A topsy-turvy week in a federal courtroom in Fresno, Calif., has led to the imposition of water flow restrictions to aid endangered delta smelt in the San Joaquin-Sacramento Delta.
Judge Oliver Wanger of the U.S. District Court for the Eastern District of California ruled against irrigators and farmers yesterday in their request for a restraining order to open water pumps on the south end of the delta to maximum capacity.
Dead smelt have been salvaged this week at the pumps, prompting the U.S. Fish and Wildlife Service to order the flow restrictions to go into effect this morning under a standing federal biological opinion. The restraining order would have blocked those limits from taking effect for 14 days.
A separate attempt from environmental groups to reverse a previous restraining order Wanger granted related to the chinook salmon was rendered moot. Attorneys for the groups said the pumping curtailment for the smelt effectively means victory for the environmentalists across the board -- for now.
"The protections for imperiled fish species in California's Bay-Delta will remain in place," said George Torgun, a trial attorney for Earthjustice. "This is good news not only for the ecosystem, but also for salmon fishermen up and down the coast who have experienced a complete closure of the commercial fishing season during the past two years."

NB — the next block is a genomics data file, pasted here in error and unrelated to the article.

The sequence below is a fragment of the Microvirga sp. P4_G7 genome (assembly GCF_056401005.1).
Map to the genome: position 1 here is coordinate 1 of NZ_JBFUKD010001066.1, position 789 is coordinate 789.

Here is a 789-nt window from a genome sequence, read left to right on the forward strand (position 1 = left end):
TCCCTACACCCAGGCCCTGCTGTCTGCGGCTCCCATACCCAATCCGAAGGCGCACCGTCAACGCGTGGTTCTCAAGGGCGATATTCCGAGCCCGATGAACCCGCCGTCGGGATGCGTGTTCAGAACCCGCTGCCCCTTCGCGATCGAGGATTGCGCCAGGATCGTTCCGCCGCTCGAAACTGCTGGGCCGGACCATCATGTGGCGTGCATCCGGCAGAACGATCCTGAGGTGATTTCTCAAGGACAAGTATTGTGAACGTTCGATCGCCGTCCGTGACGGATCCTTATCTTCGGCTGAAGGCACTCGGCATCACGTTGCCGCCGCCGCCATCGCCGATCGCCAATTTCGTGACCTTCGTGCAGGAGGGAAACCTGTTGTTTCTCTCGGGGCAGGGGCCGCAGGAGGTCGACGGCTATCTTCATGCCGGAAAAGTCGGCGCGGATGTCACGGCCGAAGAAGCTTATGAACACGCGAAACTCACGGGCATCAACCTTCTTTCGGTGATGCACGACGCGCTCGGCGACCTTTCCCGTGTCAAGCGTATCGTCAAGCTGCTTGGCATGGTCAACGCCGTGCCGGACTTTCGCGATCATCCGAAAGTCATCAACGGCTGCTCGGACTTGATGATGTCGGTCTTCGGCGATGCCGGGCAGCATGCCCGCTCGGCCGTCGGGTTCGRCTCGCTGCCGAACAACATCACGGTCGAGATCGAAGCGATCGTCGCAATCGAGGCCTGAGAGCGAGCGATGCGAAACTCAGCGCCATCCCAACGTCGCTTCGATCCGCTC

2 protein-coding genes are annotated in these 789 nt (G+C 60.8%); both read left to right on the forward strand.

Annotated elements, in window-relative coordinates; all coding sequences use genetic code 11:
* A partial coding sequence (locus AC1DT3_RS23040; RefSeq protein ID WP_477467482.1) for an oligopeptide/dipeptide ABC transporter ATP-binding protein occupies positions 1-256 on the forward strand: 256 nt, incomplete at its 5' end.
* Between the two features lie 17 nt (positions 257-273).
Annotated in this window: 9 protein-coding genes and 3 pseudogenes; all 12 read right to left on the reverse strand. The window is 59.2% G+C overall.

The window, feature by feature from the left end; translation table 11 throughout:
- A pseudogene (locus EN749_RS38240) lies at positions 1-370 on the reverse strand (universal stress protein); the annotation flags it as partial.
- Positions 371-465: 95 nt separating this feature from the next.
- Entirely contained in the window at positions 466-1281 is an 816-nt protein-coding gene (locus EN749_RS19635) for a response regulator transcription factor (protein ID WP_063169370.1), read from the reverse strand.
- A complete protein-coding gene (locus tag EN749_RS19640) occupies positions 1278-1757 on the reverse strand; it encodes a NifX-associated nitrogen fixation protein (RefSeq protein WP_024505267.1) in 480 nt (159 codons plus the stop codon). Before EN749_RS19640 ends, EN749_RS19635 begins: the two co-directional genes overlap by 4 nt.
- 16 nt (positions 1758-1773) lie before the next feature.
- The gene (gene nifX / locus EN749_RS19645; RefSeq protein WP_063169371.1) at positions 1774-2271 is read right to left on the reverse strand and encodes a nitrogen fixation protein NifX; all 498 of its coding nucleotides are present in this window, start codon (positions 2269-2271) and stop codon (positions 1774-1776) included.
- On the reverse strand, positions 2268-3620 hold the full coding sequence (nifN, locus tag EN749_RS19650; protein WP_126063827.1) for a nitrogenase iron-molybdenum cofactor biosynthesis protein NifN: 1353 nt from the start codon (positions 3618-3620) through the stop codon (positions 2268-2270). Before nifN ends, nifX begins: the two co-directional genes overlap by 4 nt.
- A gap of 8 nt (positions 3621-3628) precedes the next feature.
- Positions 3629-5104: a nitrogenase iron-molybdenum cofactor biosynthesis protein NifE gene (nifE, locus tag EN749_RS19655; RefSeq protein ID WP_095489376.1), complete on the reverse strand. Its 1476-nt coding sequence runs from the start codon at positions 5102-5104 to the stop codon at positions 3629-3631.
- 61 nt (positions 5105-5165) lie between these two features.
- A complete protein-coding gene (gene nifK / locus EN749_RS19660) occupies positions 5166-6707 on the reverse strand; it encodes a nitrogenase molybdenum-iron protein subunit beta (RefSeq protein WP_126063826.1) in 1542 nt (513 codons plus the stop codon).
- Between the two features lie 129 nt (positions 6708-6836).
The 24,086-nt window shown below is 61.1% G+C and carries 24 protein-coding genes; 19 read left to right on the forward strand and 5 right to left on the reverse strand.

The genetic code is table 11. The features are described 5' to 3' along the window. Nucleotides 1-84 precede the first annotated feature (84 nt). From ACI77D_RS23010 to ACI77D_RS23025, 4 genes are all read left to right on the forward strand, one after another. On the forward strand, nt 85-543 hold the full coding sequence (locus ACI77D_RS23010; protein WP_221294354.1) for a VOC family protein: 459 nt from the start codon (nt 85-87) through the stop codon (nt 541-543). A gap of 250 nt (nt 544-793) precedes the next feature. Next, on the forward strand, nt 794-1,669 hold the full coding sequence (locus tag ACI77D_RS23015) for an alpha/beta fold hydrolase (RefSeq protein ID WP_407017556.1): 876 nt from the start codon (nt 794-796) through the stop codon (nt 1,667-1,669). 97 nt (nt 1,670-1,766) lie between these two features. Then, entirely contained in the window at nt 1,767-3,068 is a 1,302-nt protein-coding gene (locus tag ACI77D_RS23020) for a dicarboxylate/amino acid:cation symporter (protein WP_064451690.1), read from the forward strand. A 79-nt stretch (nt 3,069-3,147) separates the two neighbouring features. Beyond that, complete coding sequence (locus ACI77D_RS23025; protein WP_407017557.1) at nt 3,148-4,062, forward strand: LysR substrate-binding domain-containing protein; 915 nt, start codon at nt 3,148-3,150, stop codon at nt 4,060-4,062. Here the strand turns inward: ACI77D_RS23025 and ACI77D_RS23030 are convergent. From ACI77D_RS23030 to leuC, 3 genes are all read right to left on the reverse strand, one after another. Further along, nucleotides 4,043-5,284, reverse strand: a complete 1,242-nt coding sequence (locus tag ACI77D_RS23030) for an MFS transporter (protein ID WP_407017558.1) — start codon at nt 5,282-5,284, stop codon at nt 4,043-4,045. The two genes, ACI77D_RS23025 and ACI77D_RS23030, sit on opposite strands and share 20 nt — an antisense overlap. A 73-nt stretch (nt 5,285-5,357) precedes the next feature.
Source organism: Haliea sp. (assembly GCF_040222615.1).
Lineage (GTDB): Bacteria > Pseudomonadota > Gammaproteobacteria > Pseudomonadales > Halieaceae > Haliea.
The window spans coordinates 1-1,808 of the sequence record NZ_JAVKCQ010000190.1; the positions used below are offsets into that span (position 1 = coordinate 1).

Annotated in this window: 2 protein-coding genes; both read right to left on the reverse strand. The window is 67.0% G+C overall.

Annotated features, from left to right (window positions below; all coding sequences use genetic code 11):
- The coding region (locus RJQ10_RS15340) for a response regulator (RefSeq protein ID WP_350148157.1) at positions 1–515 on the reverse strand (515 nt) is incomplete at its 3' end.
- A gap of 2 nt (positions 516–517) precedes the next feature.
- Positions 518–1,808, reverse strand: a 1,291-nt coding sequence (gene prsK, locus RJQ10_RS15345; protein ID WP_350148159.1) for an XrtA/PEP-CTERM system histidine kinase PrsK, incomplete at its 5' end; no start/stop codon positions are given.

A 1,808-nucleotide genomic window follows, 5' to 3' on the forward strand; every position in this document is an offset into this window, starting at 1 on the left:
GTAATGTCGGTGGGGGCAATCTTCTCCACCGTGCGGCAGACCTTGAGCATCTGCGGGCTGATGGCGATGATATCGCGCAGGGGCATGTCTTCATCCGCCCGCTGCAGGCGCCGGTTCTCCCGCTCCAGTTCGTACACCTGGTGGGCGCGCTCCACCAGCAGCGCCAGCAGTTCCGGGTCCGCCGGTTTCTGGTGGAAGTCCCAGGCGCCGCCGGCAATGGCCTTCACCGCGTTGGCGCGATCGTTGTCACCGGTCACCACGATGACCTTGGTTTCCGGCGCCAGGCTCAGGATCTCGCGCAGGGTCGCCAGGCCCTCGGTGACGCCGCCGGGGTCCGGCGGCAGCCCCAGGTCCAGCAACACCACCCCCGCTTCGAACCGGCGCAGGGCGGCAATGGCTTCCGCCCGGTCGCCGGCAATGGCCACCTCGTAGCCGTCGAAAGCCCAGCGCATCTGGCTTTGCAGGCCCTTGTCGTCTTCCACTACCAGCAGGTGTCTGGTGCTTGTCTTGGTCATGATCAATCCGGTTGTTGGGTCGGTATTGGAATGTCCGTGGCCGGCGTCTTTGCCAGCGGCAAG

Torgun noted that the pumps have not been turned off but rather were "ratcheted back" as part of a delicate compromise with farmers in the San Joaquin Valley.
Wanger's decision marks a reversal from last week, when he granted a restraining order to suspend the salmon bi-op. At the time, he decided to halt the flow limits for 14 days to account for water produced by recent heavy winter storms (Greenwire, Feb. 8).
But the dead smelt apparently jostled his thinking on the subject, prompting a quick ruling from the bench after hearing arguments from both sides. The farmers and water districts seem unlikely to sit still in the wake of the decision and intend to pursue a separate injunction against the salmon and smelt bi-ops.
Also casting a shadow over the fight is an ongoing National Academy of Sciences review of the science behind the bi-ops. Results of that study are expected this spring.
The restrictions that go into effect today will scale back flows to negative 4,000 cubic feet per second, from negative 5,100 cfs. Federal scientists plan to continue monitoring closely for more smelt salvage and could decide to suspend the pumping restrictions if the situation improves.
Sullivan reported from San Francisco.
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